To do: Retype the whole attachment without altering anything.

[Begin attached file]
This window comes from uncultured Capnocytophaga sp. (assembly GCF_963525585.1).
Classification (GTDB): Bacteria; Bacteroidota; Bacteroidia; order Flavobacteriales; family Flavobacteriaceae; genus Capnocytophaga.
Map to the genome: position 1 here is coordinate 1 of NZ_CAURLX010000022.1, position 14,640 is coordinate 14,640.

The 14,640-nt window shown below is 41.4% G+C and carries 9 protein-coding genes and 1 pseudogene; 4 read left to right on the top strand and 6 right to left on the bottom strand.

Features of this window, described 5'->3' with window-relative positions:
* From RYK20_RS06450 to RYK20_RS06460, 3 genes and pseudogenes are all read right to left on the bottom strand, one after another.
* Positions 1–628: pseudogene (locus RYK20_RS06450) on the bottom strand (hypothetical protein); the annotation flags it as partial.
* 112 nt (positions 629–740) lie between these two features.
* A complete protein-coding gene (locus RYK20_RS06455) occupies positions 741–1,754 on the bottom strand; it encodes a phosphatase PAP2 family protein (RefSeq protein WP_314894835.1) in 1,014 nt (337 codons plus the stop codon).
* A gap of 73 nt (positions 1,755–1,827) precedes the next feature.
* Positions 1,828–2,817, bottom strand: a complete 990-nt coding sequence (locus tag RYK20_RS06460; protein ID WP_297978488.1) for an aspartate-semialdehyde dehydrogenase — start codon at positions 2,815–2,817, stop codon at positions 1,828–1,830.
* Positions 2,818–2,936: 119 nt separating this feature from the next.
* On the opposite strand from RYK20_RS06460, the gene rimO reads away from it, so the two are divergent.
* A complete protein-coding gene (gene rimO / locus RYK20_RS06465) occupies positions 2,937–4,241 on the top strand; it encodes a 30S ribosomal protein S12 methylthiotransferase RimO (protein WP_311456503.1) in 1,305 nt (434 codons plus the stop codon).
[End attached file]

This window comes from uncultured Capnocytophaga sp. (assembly GCF_963525585.1).
Classification (GTDB): Bacteria; Bacteroidota; Bacteroidia; order Flavobacteriales; family Flavobacteriaceae; genus Capnocytophaga.
Map to the genome: position 1 here is coordinate 1 of NZ_CAURLX010000022.1, position 14,640 is coordinate 14,640.

The 14,640-nt window shown below is 41.4% G+C and carries 9 protein-coding genes and 1 pseudogene; 4 read left to right on the top strand and 6 right to left on the bottom strand.

Features of this window, described 5'->3' with window-relative positions:
* From RYK20_RS06450 to RYK20_RS06460, 3 genes and pseudogenes are all read right to left on the bottom strand, one after another.
* Positions 1–628: pseudogene (locus RYK20_RS06450) on the bottom strand (hypothetical protein); the annotation flags it as partial.
* 112 nt (positions 629–740) lie between these two features.
* A complete protein-coding gene (locus RYK20_RS06455) occupies positions 741–1,754 on the bottom strand; it encodes a phosphatase PAP2 family protein (RefSeq protein WP_314894835.1) in 1,014 nt (337 codons plus the stop codon).
* A gap of 73 nt (positions 1,755–1,827) precedes the next feature.
* Positions 1,828–2,817, bottom strand: a complete 990-nt coding sequence (locus tag RYK20_RS06460; protein ID WP_297978488.1) for an aspartate-semialdehyde dehydrogenase — start codon at positions 2,815–2,817, stop codon at positions 1,828–1,830.
* Positions 2,818–2,936: 119 nt separating this feature from the next.
* On the opposite strand from RYK20_RS06460, the gene rimO reads away from it, so the two are divergent.
* A complete protein-coding gene (gene rimO / locus RYK20_RS06465) occupies positions 2,937–4,241 on the top strand; it encodes a 30S ribosomal protein S12 methylthiotransferase RimO (protein WP_311456503.1) in 1,305 nt (434 codons plus the stop codon).